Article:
Shifting the Dimensionality of Language: Evidence from Bilingual Bajau Sama Kota Belud in Malaysia

Berawati Renddan, Adi Yasran Abdul Aziz, Noor Aina Dani

Abstract


The language shift phenomenon in the Bajau Sama Kota Belud in Sabah is definite. The researchers surveyed the phenomenon in Kampung Taun Gusi 1, Kota Belud, Sabah. Based on the age cross-sectional method, 300 participants of 20-29 years (G20s), 30-39 years (G30s), 40-49 years (G40s), and 50-59 years (G50s) respectively were selected by stratified sampling. The objective of this study is to formulate the dimensionality of language shift. The researchers found that speakers shifted from using the mother tongue to the Malay language after entering school. The Bajau Sama language spoken as the mother tongue has declined from one generation to another. For a better understanding of the Bajau Sama lexical, G20s meet Fishman’s (1991) implication scale negatively. The group achievement of nouns has decreased to 26.9%, verbs (33.9%), and adjectives (32%). Meanwhile, the attitude overtness towards the Bajau Sama language is most evident among G50s with a statistical min of 83.00, declining by 48.20 in G30s and 41.80 in G40s, which eventually and significantly decreased by 23.20 in G20s. In the family domain, G20s prefer using the Malay language over Bajau Sama. In the neighbourhood domain, G20s and G30s use the Malay language frequently. All the groups choose to speak the Malay language in the shop outlet domain. This study’s implications demonstrate G20s and G30s have shifted to use the Malay language in family and neighbourhood domains. This shifting justifies the low vocabulary knowledge in Bajau Sama compared to G40s and G50s. Overall, the language shift from the mother tongue to the Malay language in the Bajau Sama Kota Belud community occurred due to bilingualism, the level of status, and unequal power between the two languages, the impact of political, economic, and social situations on one language group. In conclusion, we suggested that the Bajau Sama standard language curriculum be introduced in primary schools to sustain its vitality as a revitalization program.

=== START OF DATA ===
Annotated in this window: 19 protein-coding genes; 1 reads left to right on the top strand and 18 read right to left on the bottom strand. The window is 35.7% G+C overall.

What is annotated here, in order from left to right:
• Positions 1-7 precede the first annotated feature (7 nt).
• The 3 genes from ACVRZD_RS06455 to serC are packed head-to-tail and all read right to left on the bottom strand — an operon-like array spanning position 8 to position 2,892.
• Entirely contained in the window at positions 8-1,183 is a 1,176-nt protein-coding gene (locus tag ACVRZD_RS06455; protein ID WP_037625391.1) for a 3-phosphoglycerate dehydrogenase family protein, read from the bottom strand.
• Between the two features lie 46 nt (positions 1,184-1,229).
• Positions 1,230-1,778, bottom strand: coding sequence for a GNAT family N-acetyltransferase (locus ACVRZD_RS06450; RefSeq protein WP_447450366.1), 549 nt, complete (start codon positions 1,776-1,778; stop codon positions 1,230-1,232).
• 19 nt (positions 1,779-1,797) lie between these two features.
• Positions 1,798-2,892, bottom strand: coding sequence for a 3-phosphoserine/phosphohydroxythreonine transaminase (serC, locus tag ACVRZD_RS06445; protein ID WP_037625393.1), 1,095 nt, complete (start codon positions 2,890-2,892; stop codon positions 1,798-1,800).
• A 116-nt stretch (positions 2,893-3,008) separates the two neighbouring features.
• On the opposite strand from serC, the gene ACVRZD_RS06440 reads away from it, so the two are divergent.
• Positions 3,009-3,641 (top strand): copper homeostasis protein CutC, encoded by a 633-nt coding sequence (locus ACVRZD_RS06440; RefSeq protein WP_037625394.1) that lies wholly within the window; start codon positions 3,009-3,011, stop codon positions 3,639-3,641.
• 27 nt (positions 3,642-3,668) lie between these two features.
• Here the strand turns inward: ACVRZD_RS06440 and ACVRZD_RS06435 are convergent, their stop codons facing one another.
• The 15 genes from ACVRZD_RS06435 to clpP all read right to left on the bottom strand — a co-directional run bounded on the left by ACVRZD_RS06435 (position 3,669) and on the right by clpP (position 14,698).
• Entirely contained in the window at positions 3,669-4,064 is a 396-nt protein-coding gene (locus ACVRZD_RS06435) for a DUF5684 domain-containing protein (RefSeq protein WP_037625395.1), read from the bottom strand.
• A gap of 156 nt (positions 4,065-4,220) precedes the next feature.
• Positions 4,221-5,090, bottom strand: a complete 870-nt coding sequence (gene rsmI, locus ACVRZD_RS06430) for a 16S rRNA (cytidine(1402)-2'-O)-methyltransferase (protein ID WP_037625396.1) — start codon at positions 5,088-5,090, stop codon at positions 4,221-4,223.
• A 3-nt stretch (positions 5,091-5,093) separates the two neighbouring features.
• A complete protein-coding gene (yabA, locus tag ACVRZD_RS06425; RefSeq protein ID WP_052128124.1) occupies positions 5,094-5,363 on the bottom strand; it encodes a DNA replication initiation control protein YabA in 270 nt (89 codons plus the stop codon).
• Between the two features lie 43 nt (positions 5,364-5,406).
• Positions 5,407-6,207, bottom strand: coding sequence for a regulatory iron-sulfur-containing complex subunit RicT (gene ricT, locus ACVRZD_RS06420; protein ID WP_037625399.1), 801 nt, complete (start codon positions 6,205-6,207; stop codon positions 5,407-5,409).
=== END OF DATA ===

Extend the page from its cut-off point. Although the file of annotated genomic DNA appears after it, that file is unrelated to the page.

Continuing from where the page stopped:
Keywords


Language Shift, Dimensionality, Domain, Attitude, Intergenerational, Language Transmission, Mother Tongue

Full Text:

PDF

References


Adams, M. M. (2013). Topic continuity in informal conversations. Multilingua, 32(3), 321–342

Alexander, J. S., Hazlina, A. H., & Jürgen, M. B. (2019). A study on the frequency of Dusun language use among secondary school students. Jurnal Linguistik, 23(1), 32-40

Banker, E. F. (1984). The west coast Bajau language. (1984). In J.K. King, & J.W. King (eds.), Languages of Malaysia: a survey report. Pacific Linguistics Series C, 78, 101-112